With woeful regularity, researchers confirm Americans’ dismal knowledge of civics. In a nationwide poll of millennials in January, 77 percent of Americans between 18 and 34 couldn’t name even one of their US senators.

It’s an old story, reinforced for years by scholarly studies, popular news accounts, and even man-on-the-street interviews: Americans don’t know much about the workings of their government or the basics of its constitutional architecture. That lack of knowledge is not just disturbing in itself. It also poses a threat to the viability of democratic self-rule.

Immigrants seeking to become US citizens are required to meet a minimal standard of knowledge about civics and government as a condition of naturalization. From a pool of 100 questions, would-be citizens are tested on 10, and must correctly answer a majority. Some of the questions: How many amendments does the Constitution have? What are two rights in the Declaration of Independence? Who is the commander in chief of the military?


The questions aren’t especially demanding, and more than 95 percent of immigrants applying for citizenship pass the civics test. Yet one in three native-born Americans would fail the very same challenge.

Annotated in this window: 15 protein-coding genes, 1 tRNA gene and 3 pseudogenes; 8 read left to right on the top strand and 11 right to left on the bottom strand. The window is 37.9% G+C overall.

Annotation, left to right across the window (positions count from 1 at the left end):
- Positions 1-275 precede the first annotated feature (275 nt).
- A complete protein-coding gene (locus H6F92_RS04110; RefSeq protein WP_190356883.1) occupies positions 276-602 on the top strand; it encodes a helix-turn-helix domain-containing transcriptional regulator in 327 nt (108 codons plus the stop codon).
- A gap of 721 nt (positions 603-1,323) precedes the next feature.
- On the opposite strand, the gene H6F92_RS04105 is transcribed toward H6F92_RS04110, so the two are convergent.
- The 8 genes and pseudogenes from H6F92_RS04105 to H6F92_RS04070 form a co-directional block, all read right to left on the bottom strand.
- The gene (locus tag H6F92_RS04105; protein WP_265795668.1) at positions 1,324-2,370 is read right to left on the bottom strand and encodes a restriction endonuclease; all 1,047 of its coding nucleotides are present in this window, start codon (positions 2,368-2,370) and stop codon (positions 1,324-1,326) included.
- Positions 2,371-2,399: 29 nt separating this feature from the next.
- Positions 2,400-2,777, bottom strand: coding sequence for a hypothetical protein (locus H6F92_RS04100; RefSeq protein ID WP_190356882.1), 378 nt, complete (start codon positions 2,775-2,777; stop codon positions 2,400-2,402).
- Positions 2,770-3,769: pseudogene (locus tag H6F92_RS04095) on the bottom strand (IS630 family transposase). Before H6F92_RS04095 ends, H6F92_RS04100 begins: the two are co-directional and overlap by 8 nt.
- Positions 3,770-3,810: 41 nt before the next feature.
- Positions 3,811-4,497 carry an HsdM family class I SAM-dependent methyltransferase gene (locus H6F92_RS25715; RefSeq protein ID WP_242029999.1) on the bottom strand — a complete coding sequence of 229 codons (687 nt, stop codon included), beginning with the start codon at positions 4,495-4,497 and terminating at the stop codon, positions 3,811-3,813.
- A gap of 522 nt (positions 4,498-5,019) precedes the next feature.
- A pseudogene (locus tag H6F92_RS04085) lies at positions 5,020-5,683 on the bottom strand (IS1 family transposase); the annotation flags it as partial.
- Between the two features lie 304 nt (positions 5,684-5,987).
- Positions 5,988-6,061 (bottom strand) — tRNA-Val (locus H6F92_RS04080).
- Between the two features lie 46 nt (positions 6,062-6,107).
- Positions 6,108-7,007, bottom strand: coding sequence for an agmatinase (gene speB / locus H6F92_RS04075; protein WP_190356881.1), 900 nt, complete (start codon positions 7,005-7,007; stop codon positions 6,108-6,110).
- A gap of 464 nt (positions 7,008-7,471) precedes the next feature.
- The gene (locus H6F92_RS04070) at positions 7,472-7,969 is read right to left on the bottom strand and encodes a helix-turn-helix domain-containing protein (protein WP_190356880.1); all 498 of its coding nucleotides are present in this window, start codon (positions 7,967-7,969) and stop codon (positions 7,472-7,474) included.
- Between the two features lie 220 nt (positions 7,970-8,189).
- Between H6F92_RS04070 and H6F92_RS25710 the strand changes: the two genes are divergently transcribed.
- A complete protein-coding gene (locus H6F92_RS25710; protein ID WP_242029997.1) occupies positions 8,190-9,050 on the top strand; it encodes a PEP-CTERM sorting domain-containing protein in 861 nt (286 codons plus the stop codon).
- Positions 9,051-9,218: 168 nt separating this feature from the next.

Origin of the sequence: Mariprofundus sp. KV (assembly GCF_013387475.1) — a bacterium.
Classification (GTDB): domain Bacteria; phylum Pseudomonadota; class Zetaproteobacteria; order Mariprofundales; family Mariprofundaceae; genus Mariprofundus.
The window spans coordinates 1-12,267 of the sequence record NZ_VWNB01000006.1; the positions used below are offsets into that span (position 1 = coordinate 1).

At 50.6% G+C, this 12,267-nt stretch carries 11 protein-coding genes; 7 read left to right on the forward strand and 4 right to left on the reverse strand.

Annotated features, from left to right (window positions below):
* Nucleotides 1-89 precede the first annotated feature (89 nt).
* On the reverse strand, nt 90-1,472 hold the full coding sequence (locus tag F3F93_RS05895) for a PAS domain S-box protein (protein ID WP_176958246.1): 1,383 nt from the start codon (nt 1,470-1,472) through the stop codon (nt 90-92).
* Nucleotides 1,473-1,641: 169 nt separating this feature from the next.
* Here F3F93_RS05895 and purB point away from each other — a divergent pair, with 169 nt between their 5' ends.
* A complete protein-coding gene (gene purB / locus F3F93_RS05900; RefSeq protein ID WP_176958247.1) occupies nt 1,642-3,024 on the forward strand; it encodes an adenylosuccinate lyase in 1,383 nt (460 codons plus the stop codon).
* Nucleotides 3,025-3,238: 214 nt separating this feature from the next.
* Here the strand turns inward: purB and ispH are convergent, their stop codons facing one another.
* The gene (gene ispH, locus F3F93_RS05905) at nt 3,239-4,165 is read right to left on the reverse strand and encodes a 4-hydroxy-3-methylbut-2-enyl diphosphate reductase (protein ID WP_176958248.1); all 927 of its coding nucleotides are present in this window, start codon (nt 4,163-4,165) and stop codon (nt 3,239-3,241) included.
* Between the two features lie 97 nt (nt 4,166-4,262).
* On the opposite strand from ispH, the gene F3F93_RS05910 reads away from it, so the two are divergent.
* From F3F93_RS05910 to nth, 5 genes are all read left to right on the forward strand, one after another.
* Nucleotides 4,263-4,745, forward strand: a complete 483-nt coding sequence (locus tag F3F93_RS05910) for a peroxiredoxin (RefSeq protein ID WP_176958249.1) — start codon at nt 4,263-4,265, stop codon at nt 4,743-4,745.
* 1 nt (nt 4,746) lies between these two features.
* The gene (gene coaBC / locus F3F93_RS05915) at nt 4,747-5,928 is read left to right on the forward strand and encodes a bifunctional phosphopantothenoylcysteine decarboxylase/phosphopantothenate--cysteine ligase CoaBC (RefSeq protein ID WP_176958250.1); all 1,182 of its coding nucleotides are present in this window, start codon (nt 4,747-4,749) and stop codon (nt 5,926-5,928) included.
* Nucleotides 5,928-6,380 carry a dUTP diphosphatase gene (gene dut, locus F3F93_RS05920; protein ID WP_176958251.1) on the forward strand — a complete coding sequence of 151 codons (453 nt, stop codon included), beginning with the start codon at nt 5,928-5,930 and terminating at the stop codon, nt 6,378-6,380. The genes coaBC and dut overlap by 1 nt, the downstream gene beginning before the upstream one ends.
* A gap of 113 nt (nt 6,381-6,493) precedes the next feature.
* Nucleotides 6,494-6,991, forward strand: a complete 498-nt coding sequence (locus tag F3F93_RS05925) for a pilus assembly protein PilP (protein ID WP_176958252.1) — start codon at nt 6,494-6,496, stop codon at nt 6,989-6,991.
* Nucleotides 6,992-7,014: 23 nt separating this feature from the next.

That contrast has spurred a nationwide effort, the Civics Education Initiative, to ensure that every American high school graduate pass the US citizenship test as a condition of getting a diploma. In January, Arizona became the first state to make passage of the test mandatory; the new law requires high-school students to correctly answer 60 of the 100 questions. North Dakota, South Dakota, and Utah have since followed suit, and lawmakers in other states have introduced similar bills.

Of course this initiative isn’t a panacea. It won’t fix everything that ails civics education in America. But making sure that high school students know at least as much about the fundamentals of US government and law as foreign-born citizens do would be a step in the right direction.

In a democratic republic, civics knowledge matters at least as much as math and science. The Civics Education Initiative can only make things better, and every state should be on board.